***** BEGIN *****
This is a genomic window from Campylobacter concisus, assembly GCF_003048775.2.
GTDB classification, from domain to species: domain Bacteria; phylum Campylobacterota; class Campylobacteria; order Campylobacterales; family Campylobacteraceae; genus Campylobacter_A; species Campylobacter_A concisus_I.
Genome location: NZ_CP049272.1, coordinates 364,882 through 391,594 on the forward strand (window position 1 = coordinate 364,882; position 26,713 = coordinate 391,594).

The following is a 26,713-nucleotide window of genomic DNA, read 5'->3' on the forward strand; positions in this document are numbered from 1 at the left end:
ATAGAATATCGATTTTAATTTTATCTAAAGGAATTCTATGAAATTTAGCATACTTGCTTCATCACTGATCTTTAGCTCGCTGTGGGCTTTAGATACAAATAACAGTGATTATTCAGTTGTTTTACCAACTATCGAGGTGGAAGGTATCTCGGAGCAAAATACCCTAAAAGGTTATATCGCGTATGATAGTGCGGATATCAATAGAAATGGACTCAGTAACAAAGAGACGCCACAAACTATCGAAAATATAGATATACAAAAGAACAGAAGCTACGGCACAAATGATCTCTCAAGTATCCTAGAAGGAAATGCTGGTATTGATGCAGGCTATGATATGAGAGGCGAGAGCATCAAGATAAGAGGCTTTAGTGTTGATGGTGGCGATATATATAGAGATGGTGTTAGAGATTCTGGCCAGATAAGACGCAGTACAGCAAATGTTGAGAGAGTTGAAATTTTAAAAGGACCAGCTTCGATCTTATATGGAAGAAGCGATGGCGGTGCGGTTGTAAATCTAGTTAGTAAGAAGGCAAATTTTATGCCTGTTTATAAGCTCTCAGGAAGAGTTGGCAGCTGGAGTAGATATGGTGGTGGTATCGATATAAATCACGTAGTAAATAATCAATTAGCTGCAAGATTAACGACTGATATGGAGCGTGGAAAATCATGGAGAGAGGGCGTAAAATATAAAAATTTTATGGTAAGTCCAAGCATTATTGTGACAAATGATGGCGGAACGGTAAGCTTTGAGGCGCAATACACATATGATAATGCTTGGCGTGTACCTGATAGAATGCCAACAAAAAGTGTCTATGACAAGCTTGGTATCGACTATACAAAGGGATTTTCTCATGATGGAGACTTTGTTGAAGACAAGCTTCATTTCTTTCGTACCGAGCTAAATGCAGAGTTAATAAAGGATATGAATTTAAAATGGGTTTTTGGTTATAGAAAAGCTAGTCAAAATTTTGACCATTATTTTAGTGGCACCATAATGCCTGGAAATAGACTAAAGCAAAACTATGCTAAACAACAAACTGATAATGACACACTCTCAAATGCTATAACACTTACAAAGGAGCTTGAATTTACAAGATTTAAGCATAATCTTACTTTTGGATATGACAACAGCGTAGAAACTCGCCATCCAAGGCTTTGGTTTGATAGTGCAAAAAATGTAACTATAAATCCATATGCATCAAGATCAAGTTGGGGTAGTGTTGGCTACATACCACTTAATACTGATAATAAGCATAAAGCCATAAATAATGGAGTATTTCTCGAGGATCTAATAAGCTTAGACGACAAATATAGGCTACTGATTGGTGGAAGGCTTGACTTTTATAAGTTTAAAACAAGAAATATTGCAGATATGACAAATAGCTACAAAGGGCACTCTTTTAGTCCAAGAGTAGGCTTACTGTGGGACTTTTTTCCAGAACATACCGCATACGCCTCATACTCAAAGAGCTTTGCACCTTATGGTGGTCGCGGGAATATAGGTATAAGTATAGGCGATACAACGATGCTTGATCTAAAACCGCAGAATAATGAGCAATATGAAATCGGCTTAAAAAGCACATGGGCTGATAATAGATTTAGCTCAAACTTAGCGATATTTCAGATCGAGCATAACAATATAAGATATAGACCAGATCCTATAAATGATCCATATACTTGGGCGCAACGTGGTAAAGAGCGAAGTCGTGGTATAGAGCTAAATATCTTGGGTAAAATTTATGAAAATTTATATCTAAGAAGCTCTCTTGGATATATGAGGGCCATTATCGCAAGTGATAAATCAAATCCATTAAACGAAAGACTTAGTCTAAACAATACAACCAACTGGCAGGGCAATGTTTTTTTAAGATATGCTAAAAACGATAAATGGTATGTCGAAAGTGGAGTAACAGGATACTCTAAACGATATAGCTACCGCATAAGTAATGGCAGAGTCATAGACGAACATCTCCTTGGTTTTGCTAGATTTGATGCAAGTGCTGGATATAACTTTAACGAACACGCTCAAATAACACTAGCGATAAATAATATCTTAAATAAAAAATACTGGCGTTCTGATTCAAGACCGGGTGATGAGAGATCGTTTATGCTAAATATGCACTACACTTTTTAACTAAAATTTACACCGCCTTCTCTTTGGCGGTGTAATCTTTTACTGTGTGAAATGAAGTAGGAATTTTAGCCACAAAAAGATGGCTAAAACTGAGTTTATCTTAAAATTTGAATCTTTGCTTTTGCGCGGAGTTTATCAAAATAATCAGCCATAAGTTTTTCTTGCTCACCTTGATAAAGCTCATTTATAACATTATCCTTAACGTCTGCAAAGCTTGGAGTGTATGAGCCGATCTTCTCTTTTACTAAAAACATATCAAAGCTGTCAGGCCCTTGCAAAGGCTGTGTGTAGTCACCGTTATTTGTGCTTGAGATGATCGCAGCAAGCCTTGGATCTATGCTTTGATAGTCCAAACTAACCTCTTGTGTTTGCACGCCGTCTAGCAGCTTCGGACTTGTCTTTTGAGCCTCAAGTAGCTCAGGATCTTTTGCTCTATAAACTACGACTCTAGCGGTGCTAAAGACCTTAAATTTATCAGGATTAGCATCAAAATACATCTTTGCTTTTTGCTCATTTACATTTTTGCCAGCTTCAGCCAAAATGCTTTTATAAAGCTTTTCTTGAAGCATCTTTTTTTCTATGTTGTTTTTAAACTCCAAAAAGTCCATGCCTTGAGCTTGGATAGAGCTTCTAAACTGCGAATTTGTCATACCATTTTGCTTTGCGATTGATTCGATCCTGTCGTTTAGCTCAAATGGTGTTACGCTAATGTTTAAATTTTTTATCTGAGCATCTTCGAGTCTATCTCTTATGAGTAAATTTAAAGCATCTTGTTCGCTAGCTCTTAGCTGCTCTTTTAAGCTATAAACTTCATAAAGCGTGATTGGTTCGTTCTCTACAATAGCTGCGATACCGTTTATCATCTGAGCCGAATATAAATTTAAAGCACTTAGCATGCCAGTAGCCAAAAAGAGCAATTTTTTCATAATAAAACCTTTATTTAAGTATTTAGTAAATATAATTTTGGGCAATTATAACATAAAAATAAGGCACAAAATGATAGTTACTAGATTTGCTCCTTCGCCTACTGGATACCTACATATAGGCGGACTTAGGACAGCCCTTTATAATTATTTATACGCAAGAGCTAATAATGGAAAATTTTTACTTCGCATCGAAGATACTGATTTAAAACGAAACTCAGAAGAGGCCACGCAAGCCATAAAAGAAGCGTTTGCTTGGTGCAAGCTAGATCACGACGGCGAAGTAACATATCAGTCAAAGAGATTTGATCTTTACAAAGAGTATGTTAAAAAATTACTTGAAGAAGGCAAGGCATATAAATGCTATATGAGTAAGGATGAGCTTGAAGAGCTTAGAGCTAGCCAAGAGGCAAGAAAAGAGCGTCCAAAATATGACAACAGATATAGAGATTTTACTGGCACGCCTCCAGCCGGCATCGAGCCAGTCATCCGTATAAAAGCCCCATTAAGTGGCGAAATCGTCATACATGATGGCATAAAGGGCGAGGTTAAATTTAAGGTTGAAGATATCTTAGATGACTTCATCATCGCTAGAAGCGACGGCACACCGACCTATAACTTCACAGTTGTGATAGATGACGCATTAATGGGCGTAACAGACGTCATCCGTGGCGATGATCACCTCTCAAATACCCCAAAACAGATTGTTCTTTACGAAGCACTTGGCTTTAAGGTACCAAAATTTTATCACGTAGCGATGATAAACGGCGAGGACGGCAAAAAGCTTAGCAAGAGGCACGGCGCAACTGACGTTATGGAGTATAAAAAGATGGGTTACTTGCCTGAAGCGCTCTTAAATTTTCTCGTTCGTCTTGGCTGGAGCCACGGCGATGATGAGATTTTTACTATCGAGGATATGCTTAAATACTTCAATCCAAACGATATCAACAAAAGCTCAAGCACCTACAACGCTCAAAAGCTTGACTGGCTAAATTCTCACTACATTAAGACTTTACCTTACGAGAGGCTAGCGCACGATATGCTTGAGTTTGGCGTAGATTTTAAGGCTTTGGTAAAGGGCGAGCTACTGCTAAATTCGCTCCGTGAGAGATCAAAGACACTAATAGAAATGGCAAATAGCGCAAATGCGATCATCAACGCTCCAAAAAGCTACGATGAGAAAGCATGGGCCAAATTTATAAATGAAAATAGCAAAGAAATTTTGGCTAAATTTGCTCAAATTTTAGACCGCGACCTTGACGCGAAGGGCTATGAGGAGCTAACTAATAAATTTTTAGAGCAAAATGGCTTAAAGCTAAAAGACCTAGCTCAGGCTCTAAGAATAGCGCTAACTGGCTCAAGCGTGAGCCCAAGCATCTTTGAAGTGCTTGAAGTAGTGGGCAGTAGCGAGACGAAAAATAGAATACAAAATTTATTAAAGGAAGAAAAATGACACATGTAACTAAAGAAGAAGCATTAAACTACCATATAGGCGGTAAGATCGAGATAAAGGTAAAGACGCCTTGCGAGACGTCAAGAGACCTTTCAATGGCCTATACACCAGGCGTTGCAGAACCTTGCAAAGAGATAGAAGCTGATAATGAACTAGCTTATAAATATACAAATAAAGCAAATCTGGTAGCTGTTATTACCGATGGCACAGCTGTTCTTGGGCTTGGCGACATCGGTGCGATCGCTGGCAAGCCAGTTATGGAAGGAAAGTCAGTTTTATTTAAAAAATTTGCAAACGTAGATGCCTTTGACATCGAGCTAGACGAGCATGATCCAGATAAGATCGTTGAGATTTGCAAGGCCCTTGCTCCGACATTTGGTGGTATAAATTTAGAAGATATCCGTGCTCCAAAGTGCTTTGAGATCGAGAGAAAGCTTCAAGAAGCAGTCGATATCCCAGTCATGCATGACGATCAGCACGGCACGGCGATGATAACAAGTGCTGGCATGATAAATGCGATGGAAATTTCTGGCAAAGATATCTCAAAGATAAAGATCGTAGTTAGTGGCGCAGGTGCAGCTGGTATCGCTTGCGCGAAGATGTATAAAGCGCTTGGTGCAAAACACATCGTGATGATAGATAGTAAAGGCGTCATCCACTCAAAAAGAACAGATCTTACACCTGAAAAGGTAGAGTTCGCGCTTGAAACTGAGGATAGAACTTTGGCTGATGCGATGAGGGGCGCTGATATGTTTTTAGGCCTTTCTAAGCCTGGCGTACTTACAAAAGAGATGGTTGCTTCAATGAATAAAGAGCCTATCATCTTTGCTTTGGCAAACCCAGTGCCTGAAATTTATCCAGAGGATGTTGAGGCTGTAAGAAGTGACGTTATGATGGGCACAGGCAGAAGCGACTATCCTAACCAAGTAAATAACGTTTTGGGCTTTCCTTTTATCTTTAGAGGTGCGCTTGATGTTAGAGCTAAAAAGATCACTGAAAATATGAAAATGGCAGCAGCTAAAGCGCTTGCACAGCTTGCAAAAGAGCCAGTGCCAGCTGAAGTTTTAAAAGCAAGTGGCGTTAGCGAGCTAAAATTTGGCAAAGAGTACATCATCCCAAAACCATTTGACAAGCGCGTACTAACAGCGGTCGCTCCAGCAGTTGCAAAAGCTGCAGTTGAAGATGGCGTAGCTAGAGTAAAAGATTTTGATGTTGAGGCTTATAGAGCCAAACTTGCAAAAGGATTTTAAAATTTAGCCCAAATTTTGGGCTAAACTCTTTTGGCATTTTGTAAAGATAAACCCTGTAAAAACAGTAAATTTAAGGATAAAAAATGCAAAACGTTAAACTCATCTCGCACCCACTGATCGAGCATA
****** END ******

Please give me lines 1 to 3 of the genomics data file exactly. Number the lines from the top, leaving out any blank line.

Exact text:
This is a genomic window from Campylobacter concisus, assembly GCF_003048775.2.
GTDB classification, from domain to species: domain Bacteria; phylum Campylobacterota; class Campylobacteria; order Campylobacterales; family Campylobacteraceae; genus Campylobacter_A; species Campylobacter_A concisus_I.
Genome location: NZ_CP049272.1, coordinates 364,882 through 391,594 on the forward strand (window position 1 = coordinate 364,882; position 26,713 = coordinate 391,594).